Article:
Monotrail’s recent video on the AtoVproject cDVCA impressed me, and got me thinking about picking up the module but also left me wondering: can I replicate this myself?
A Class-D amplifier uses PWM (pulse-width modulation) instead of variable voltage to set the level of an amplifier. The idea is that it switches on and off at well above audio rate, using the width of pulses to determine how loud the output is. Narrow pulses mean it’s on for less time on average, which mean it’s quieter; wide pulses mean it’s on for more time, which makes it louder. There are also PWM dimmer controls for lights, fan speed controllers, etc.
We can do that with a VCA in a synth patch too. You need:
- A sound source
- A fast oscillator capable of PWM, or a fast triangle oscillator and a comparator.
- A fast enough way to switch the sound on and off.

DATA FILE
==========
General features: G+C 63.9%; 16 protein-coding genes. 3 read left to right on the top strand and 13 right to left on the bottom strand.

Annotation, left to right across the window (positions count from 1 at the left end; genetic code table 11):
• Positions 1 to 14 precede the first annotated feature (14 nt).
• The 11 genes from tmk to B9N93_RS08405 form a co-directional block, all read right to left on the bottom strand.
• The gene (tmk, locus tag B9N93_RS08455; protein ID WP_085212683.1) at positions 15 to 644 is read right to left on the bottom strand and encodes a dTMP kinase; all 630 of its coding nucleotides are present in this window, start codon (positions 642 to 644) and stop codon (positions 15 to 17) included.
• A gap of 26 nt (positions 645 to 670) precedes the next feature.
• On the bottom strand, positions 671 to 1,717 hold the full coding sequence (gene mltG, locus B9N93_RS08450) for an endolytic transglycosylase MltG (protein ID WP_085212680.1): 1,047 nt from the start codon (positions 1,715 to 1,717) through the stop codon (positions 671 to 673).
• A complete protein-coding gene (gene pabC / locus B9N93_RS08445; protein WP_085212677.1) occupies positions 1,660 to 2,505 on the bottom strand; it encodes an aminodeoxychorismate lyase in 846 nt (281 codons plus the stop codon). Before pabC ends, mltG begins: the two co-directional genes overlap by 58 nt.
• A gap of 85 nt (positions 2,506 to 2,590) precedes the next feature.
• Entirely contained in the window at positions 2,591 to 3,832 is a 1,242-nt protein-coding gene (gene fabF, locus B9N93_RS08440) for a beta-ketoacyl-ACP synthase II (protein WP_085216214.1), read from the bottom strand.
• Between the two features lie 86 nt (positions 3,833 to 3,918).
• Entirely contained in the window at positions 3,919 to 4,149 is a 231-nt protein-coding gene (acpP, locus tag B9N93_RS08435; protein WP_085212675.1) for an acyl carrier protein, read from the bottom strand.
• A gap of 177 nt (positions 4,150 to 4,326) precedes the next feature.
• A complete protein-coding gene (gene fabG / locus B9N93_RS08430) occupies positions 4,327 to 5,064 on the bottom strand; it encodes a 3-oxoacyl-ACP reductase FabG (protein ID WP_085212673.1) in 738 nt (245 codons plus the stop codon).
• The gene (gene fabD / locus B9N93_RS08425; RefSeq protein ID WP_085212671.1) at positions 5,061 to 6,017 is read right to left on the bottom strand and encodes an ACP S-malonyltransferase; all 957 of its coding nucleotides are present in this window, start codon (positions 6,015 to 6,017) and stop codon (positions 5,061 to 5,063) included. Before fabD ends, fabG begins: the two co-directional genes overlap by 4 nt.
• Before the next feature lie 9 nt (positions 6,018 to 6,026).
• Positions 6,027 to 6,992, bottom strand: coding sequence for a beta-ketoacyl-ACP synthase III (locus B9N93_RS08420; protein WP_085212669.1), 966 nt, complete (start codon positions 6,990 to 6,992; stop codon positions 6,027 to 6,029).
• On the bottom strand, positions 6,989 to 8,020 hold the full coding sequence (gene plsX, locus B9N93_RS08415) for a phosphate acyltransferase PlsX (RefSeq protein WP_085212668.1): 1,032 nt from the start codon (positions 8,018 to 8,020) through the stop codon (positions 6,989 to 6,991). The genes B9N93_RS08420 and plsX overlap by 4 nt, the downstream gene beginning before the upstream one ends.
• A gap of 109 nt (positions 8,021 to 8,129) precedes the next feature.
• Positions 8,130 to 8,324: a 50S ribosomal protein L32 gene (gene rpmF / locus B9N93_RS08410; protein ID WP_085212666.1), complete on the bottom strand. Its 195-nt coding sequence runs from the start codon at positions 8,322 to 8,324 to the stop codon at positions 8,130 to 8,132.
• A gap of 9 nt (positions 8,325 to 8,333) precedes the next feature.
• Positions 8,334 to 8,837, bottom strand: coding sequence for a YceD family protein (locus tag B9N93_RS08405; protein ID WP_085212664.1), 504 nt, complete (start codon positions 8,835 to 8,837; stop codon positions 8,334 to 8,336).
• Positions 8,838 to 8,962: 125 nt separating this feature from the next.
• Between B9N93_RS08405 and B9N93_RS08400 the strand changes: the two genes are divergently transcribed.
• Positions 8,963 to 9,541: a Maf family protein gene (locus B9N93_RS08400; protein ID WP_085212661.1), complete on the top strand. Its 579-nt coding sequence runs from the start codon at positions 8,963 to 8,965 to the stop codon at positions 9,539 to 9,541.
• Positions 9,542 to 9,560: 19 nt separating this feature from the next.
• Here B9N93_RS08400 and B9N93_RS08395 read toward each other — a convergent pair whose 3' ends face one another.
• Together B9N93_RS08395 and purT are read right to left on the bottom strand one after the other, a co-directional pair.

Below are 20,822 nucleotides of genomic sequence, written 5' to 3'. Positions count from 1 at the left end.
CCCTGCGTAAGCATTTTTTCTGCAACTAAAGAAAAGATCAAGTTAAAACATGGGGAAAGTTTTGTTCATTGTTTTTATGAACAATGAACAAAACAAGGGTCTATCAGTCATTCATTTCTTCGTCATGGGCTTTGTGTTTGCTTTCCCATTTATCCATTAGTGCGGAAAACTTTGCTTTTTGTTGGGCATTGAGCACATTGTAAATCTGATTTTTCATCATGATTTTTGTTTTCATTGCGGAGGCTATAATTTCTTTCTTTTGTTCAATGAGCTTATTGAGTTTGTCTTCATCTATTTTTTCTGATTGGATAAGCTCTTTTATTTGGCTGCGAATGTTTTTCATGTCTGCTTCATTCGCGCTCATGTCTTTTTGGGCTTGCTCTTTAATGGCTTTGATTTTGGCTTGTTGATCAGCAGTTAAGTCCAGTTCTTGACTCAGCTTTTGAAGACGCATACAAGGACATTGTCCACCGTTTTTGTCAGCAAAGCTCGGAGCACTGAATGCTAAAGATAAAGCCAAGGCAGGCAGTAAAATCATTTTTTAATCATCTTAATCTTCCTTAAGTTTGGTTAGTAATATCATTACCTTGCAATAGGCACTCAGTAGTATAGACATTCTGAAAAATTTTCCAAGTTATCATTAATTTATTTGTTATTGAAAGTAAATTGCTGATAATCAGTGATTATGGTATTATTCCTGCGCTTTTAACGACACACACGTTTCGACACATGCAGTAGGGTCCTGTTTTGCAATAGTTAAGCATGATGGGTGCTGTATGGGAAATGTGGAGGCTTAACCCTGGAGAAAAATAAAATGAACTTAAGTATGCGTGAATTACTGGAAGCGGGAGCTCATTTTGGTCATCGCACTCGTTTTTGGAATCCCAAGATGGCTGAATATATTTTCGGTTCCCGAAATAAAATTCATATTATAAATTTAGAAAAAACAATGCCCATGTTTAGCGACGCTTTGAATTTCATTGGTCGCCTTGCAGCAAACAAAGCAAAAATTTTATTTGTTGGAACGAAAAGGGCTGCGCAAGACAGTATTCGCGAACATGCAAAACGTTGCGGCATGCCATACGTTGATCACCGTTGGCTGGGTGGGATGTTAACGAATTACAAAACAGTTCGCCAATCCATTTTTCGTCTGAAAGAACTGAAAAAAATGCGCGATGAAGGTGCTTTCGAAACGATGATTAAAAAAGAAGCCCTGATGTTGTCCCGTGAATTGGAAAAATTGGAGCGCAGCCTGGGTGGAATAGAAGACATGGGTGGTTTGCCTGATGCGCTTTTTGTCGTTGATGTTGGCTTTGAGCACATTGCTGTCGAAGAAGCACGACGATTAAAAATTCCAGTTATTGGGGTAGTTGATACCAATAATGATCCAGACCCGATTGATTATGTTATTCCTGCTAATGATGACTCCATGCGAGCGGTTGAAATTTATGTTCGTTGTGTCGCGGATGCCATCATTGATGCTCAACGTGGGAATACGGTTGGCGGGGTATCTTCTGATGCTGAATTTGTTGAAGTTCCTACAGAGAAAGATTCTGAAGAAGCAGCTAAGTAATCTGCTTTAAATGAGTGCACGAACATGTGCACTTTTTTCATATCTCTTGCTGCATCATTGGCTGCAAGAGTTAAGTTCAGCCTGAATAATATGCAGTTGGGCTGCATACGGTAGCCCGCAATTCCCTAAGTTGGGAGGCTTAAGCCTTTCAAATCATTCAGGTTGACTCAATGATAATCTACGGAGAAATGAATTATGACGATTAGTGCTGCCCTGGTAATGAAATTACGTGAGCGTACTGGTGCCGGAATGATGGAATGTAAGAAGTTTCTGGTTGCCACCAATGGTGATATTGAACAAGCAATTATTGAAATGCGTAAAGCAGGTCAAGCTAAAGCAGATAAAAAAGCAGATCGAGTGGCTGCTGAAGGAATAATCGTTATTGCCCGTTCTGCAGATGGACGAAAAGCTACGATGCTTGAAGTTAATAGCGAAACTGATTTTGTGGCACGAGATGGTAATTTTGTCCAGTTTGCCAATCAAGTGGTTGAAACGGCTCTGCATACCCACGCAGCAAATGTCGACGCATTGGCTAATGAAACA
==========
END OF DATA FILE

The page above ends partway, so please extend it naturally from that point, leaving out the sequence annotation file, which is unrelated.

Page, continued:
- A lowpass filter.
Here’s my patch in Bitwig Grid:
Here, the sine oscillator is the source. I’m using a triangle oscillator at a ratio of 99x the incoming MIDI pitch, biasing it so it’s unipolar (positive only), and then comparing it to the output of an envelope generator. The higher the level from the envelope, the wider the pulse width will be, thus the gate will be open more.
I admit this patch is cheating a bit. A real class-D amplifier doesn’t have a filter there — it would strictly gate the incoming signal on and off, and then filter it after the gate. However, Bitwig’s oscillators don’t run fast enough to do that very well. So the filter is turning the pulses into a smoothly running “voltage” to control an ordinary VCA.
The point of this indirect method is to add some dirt. The more you open the filter, the more dirty and digital and aliased it gets. Lowering the frequency on that triangle oscillator — and optionally making it follow the pitch of the input signal — can create some really neat, dirty variations on AM (amplitude modulation synthesis).
Don’t get me wrong, I haven’t talked myself out of the actual module yet! It does the class-D thing the proper way, and in a convenient form, and with a cool drive circuit. And being able to use it directly in Eurorack without the latency of crossing over to the software side has some advantages.